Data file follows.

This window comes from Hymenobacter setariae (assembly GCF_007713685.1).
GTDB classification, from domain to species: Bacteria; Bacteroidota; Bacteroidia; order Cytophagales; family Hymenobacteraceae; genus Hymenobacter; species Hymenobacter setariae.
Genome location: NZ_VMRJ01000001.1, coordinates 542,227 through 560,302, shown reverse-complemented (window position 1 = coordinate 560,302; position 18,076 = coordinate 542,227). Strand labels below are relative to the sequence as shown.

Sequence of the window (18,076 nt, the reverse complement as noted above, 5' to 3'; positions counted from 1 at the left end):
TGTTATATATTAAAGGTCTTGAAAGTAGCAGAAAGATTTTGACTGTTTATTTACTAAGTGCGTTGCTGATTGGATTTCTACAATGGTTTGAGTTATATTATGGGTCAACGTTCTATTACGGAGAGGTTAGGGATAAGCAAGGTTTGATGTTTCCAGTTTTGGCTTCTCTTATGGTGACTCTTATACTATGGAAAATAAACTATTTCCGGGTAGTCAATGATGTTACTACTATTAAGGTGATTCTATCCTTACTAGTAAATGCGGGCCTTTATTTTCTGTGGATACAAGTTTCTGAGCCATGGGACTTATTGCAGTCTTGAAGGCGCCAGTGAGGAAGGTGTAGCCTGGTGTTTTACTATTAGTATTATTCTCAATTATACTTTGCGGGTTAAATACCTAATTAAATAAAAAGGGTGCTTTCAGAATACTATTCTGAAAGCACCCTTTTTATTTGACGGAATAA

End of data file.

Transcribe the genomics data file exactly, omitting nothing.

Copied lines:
This window comes from Hymenobacter setariae (assembly GCF_007713685.1).
GTDB classification, from domain to species: Bacteria; Bacteroidota; Bacteroidia; order Cytophagales; family Hymenobacteraceae; genus Hymenobacter; species Hymenobacter setariae.
Genome location: NZ_VMRJ01000001.1, coordinates 542,227 through 560,302, shown reverse-complemented (window position 1 = coordinate 560,302; position 18,076 = coordinate 542,227). Strand labels below are relative to the sequence as shown.

Sequence of the window (18,076 nt, the reverse complement as noted above, 5' to 3'; positions counted from 1 at the left end):
TGTTATATATTAAAGGTCTTGAAAGTAGCAGAAAGATTTTGACTGTTTATTTACTAAGTGCGTTGCTGATTGGATTTCTACAATGGTTTGAGTTATATTATGGGTCAACGTTCTATTACGGAGAGGTTAGGGATAAGCAAGGTTTGATGTTTCCAGTTTTGGCTTCTCTTATGGTGACTCTTATACTATGGAAAATAAACTATTTCCGGGTAGTCAATGATGTTACTACTATTAAGGTGATTCTATCCTTACTAGTAAATGCGGGCCTTTATTTTCTGTGGATACAAGTTTCTGAGCCATGGGACTTATTGCAGTCTTGAAGGCGCCAGTGAGGAAGGTGTAGCCTGGTGTTTTACTATTAGTATTATTCTCAATTATACTTTGCGGGTTAAATACCTAATTAAATAAAAAGGGTGCTTTCAGAATACTATTCTGAAAGCACCCTTTTTATTTGACGGAATAA